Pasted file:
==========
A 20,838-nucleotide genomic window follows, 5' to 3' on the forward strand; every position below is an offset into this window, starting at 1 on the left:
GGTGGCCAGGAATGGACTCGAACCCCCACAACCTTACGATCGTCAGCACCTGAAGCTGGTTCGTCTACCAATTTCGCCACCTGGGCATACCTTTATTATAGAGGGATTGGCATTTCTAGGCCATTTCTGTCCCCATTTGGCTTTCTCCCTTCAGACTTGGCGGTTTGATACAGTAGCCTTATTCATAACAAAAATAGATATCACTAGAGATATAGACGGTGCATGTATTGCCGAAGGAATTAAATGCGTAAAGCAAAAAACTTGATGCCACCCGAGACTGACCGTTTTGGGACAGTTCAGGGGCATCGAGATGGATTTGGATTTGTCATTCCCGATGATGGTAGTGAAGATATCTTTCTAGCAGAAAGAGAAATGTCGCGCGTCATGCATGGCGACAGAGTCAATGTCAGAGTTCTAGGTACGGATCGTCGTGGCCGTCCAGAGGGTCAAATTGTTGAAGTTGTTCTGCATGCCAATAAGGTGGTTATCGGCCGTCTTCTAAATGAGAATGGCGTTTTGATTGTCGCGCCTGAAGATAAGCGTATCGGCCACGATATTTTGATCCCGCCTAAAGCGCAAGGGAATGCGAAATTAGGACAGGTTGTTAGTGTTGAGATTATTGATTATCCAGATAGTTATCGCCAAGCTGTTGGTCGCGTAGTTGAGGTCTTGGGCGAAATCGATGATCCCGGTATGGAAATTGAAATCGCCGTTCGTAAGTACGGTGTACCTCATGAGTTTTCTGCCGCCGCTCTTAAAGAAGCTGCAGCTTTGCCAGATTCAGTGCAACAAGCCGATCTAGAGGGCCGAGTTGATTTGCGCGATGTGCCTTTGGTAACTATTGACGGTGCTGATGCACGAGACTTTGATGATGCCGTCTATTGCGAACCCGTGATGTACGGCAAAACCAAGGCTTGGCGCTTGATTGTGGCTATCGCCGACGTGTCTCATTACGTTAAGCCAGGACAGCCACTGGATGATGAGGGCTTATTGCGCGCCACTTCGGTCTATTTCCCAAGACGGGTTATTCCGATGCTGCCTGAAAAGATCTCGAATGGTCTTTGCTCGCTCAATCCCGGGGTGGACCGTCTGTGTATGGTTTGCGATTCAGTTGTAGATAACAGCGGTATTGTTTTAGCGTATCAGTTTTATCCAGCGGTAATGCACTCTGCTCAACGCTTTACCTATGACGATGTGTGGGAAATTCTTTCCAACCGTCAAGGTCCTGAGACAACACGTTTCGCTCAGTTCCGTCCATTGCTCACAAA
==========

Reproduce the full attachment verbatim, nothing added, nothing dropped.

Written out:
A 20,838-nucleotide genomic window follows, 5' to 3' on the forward strand; every position below is an offset into this window, starting at 1 on the left:
GGTGGCCAGGAATGGACTCGAACCCCCACAACCTTACGATCGTCAGCACCTGAAGCTGGTTCGTCTACCAATTTCGCCACCTGGGCATACCTTTATTATAGAGGGATTGGCATTTCTAGGCCATTTCTGTCCCCATTTGGCTTTCTCCCTTCAGACTTGGCGGTTTGATACAGTAGCCTTATTCATAACAAAAATAGATATCACTAGAGATATAGACGGTGCATGTATTGCCGAAGGAATTAAATGCGTAAAGCAAAAAACTTGATGCCACCCGAGACTGACCGTTTTGGGACAGTTCAGGGGCATCGAGATGGATTTGGATTTGTCATTCCCGATGATGGTAGTGAAGATATCTTTCTAGCAGAAAGAGAAATGTCGCGCGTCATGCATGGCGACAGAGTCAATGTCAGAGTTCTAGGTACGGATCGTCGTGGCCGTCCAGAGGGTCAAATTGTTGAAGTTGTTCTGCATGCCAATAAGGTGGTTATCGGCCGTCTTCTAAATGAGAATGGCGTTTTGATTGTCGCGCCTGAAGATAAGCGTATCGGCCACGATATTTTGATCCCGCCTAAAGCGCAAGGGAATGCGAAATTAGGACAGGTTGTTAGTGTTGAGATTATTGATTATCCAGATAGTTATCGCCAAGCTGTTGGTCGCGTAGTTGAGGTCTTGGGCGAAATCGATGATCCCGGTATGGAAATTGAAATCGCCGTTCGTAAGTACGGTGTACCTCATGAGTTTTCTGCCGCCGCTCTTAAAGAAGCTGCAGCTTTGCCAGATTCAGTGCAACAAGCCGATCTAGAGGGCCGAGTTGATTTGCGCGATGTGCCTTTGGTAACTATTGACGGTGCTGATGCACGAGACTTTGATGATGCCGTCTATTGCGAACCCGTGATGTACGGCAAAACCAAGGCTTGGCGCTTGATTGTGGCTATCGCCGACGTGTCTCATTACGTTAAGCCAGGACAGCCACTGGATGATGAGGGCTTATTGCGCGCCACTTCGGTCTATTTCCCAAGACGGGTTATTCCGATGCTGCCTGAAAAGATCTCGAATGGTCTTTGCTCGCTCAATCCCGGGGTGGACCGTCTGTGTATGGTTTGCGATTCAGTTGTAGATAACAGCGGTATTGTTTTAGCGTATCAGTTTTATCCAGCGGTAATGCACTCTGCTCAACGCTTTACCTATGACGATGTGTGGGAAATTCTTTCCAACCGTCAAGGTCCTGAGACAACACGTTTCGCTCAGTTCCGTCCATTGCTCACAAA